I’ve made some life updates and am gradually updating my website to reflect them, so please excuse any messiness.

Three illustrated monsters peeking from the corners of the image looking at a photo of a white woman with brown hair drinking a cocktail. The photo is in a frame and the monster on the right is thinking, "Who's that?"

Hello! My name is Lara.

A few facts about my professional life:

  • I went to art school and “taught myself” to write code in order to make interactive artwork.
  • I worked as a freelance web designer after college for six years. Then, I got a full-stack engineering job at Penske Media Corporation. I worked on enterprise WordPress websites and started the design system there. You can see some of this work on my portfolio page.
  • During that time, I gave conference talks around the world about CSS as a programming language. The research I did for these talks led me to discover a new career direction.
  • This month, I am moving to Atlanta to start a PhD program in Human-Centered Computing at Georgia Tech where I will work with Betsy DiSalvo in the the learning sciences focus. You can see my evolving research direction here.

A few facts about my personal life:

  • I love to run, bike, and hike outside. I ran a marathon in 2019 and someday hope to run another one,
  • I am learning Nepali to better communicate with my in-laws and so I’ll be able to get around Nepal when we visit. I also heard language learning is good for your brain.
  • I love to read, mostly non-fiction, and I keep track of what I read on this page,
  • I illustrate friendly monsters and occasionally print them as stickers. The monsters are descended from characters I created in college. See some monsters here.
  • I roast my own coffee. I am similarly an enthusiast about cocktails and regularly show off my home-bartending skills with friends and family.

On this website, I chronicle my life trajectory and share the things I make and learn.

At this point, I have well over 10 years of content! As of mid-2022, I’m starting to approach content creation in a sort of “digital garden” fashion in addition to published blog posts. In “the garden”, I quietly write about topics and ideas and return to update the content over time.

I’m in the process of categorizing content in a way that indicates its maturity, using wine as a metaphor (inspired by Maggie Appelton’s digital garden).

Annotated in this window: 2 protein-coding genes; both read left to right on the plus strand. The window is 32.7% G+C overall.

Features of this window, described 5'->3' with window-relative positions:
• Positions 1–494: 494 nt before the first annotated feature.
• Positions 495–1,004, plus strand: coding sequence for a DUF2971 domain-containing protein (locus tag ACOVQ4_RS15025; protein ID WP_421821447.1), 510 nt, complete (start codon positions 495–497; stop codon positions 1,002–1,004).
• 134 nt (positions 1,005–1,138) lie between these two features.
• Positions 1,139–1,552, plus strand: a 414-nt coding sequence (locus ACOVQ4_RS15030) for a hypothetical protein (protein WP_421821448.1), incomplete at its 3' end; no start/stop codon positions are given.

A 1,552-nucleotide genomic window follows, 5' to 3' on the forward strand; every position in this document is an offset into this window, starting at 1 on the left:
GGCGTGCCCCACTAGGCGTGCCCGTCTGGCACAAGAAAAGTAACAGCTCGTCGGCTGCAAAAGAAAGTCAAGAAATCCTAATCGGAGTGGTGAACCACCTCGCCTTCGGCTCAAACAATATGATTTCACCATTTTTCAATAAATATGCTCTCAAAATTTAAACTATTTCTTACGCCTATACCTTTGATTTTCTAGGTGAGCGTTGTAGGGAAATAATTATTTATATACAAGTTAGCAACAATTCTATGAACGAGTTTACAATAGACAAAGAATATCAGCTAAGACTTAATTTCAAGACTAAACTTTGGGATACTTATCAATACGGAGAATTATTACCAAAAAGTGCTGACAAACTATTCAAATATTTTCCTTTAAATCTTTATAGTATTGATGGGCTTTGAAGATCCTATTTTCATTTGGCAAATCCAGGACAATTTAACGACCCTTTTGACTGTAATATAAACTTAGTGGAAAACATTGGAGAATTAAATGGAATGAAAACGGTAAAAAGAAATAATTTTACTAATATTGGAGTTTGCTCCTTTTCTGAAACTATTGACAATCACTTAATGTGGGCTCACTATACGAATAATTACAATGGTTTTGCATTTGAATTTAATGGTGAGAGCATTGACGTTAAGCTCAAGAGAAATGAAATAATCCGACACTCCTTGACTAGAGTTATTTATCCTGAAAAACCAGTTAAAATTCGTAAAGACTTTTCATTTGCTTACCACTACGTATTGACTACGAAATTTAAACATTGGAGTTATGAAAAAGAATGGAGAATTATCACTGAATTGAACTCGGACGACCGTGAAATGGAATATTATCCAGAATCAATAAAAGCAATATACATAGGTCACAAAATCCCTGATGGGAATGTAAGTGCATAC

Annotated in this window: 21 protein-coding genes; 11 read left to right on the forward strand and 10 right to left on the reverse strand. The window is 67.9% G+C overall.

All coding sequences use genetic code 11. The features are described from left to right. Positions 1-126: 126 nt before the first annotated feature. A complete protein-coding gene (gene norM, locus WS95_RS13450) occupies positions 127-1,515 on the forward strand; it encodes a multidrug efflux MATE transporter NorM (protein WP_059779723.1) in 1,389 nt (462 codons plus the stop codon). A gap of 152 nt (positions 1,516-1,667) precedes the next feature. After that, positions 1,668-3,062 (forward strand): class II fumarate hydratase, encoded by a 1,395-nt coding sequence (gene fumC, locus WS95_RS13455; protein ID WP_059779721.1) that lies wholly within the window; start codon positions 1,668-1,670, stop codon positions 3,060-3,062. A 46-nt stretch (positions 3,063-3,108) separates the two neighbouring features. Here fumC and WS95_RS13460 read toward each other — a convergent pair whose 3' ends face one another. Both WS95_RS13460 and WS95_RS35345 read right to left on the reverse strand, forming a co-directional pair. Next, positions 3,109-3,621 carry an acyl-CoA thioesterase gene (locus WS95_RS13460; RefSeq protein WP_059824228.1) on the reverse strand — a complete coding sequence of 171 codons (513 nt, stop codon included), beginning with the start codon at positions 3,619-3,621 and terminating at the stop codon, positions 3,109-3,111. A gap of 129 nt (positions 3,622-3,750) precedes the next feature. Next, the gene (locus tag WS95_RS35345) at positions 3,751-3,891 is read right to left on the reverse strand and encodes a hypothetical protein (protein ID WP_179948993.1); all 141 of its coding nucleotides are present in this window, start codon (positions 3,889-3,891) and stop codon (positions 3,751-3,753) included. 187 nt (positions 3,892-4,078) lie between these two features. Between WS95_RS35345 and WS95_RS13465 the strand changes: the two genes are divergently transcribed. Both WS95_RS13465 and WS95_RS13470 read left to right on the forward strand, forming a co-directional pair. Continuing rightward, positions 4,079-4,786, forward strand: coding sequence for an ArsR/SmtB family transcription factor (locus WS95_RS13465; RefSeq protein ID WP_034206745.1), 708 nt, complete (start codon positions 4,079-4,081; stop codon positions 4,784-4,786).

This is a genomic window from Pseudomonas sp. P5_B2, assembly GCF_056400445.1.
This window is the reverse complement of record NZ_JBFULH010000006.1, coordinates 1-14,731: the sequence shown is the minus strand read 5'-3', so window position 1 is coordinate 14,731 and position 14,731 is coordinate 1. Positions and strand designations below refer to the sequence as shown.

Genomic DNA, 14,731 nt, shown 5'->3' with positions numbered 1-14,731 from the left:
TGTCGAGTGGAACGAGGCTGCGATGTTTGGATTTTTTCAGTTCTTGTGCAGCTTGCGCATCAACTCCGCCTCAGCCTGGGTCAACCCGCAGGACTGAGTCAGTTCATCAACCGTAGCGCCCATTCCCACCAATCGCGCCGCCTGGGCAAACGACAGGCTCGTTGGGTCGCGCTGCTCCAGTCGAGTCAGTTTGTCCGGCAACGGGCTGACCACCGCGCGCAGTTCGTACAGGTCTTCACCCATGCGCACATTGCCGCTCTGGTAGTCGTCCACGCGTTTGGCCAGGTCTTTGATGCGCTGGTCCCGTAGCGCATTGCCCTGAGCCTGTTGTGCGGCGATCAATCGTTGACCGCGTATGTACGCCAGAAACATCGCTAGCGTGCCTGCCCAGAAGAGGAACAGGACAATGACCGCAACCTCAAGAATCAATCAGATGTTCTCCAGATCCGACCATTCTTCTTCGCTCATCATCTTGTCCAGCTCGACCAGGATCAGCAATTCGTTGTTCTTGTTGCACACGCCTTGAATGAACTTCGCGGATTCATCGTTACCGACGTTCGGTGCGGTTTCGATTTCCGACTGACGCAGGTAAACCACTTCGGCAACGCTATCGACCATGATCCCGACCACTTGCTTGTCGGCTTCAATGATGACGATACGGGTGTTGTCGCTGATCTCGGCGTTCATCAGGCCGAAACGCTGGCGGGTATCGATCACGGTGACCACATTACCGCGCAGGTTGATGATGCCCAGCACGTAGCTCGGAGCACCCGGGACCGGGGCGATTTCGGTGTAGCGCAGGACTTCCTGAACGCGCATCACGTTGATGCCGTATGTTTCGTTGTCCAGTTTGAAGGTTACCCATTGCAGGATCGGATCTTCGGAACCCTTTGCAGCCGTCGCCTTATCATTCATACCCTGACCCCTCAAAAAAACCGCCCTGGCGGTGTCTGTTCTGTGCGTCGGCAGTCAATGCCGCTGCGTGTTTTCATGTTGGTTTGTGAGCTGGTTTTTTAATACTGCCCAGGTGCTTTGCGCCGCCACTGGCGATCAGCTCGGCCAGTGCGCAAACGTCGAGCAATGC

Seedling 🌱
These posts are probably a “draft in public” that may or may not make sense to people other than me.

Grape 🍇
A seedling evolves into a grape when the content is likely to contain some information valuable to other people, and it’s on the way to containing a solid theme.

Wine 🍷
This is content I think will be somewhat timeless, and maybe even get better with age. I might make small updates, but big changes are likely over.

Frozen 🧊
This content probably won’t be touched again, and I’m keeping it around for historical purposes. I might feel embarrassed about it or disagree with it now, but at the time it was published, I felt it important to share.

Greatest Hits

From 2015-2021, I was active in the CSS and front-end communities, writing blog posts and speaking about CSS all over the world. What I learned during these years set me on my path to research, and I developed a following based on my conference speaking and writing on this blog. Here are some “greatest hits” from this period.

  • Is CSS Turing Complete?
    I took a deep dive into this question, and the answer is: kinda, mostly, yeah! CSS + HTML + user input is Turing complete. Is it possible to remove the user input part? Then I can re-title this post to be more, ahem, declarative.
  • Writing CSS Algorithms
    The methods for white-boarding algorithm questions serve us quite well when writing CSS algorithms. This post is a written portion of the second half of version 1 of the Algorithms of CSS.
  • CSS is a Declarative, Domain-Specific Programming Language
    Over the past year, I’ve been giving a talk called The Algorithms of CSS, originally created for CSSConf EU. This post covers the first part of my presentation, and breaks down how CSS fits into the categories of programming languages.

Thanks for reading!

Really, I put a lot of effort into my website, and it is forever in-progress. I work on it with the hope that others will read my content and find something interesting, inspiring, or worthy of a smile.